PHILADELPHIA Of all the evidence amassed in the federal case against nine former Traffic Court judges, there is one batch of recordings lawyers for South Philadelphia businessman Henry "Eddie" Alfano fear most.
And they sure weren't made by the FBI.
This week, Alfano's defense sought to block prosecutors from bringing the purported porn stash of former Judge Fortunato Perri Sr. - or any reference to it - into court when Alfano's case heads to trial in May. Perri pleaded guilty to charges of conspiracy and mail and wire fraud last year, but Alfano has maintained his innocence.
Mention of the videos, which investigators allege Alfano gave the judge in exchange for fixing traffic tickets, would be "extremely inflammatory" and could prejudice a jury, lawyer Carmen C. Nasuti said in a motion filed Wednesday.
So is a courtroom smackdown over smut on the horizon? Prosecutors aren't saying.
"The government will be filing its response in court," Assistant U.S. Attorney Denise Wolf said Thursday.
Alfano, who owns a towing an auto repair business and serves as a landlord to two South Philadelphia strip clubs, was one of the few defendants charged in the case who did not serve on the bench or in the offices of Traffic Court, where prosecutors allege the corruption ran rampant.
Judges routinely dismissed citations for friends and the politically connected, prosecutors say, and Alfano plied Perri with bribes including free auto repair, contracting work, and seafood - not to mention the porn.
"When you call . . . I move everybody," the 76-year-old judge told Alfano in one exchange quoted in the indictment.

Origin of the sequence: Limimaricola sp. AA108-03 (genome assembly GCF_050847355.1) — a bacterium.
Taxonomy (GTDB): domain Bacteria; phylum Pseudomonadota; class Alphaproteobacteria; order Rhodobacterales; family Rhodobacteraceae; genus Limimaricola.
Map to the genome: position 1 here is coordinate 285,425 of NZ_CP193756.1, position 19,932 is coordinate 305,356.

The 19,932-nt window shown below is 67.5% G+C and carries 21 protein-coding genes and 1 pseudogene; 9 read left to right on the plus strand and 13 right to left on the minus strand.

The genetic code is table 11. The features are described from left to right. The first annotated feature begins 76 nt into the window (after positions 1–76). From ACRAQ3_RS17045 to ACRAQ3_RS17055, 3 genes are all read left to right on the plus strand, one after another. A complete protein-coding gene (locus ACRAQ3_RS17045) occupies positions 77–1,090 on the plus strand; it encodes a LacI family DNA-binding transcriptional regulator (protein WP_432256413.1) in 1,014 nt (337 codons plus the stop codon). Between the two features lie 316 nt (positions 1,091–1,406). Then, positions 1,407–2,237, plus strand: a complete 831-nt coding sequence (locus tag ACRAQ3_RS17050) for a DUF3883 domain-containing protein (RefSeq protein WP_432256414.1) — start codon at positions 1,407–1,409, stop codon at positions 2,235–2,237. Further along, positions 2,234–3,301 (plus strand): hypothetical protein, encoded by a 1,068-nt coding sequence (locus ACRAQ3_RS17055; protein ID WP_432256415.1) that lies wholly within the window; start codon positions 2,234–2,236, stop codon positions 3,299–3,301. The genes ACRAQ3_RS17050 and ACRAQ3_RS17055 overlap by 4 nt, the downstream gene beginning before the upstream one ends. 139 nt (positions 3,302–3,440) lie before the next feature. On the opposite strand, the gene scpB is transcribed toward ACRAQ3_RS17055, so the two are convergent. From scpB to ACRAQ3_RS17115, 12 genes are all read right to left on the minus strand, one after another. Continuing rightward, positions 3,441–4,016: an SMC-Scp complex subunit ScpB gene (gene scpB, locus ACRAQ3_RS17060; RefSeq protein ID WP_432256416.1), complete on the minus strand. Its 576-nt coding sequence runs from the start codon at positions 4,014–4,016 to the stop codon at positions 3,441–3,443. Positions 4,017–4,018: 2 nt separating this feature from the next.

In another, Perri asked the businessman to "put some pictures" in the trunk of a car the judge had sent to Alfano's shop for repair.
"Pack [the videos] real nice . . . tape 'em and all," the judge was quoted as saying.
But so far, prosecutors have exhibited an almost Puritan restraint, describing those tapes in filings and in court only as "free videos."
It was Alfano's lawyers who opted to bare all.
Their motion Wednesday identified them for the first time as pornographic and named the shop where they came from - Venus Video, an Essington Avenue storefront owned by Alfano and leased to the business' owner, Joe Caristo.
Caristo and Alfano discussed the videos Perri requested in a February 2010 conversation caught by an FBI wiretap, the motion states.
Alfano's lawyers have also asked U.S. District Judge Robert F. Kelly to bar that recording from court.
"The conversation, with its derogatory remarks toward women and the references to the adult nature of the DVD videos, is extremely inflammatory and prejudicial toward the defendant," their motion says.
As for what titles the judge favored, no one is willing to say. Not Perri, not Alfano, not their attorneys.
None of the men returned calls for comment Thursday.
Caristo, Venus' owner, however, was hardly so circumspect when reached at his shop.
"I lent the DVDs to Mr. Alfano," he said. "Who he gave them to, I couldn't say. I can't remember which ones, but it was normal boy-girl stuff. Nothing weird."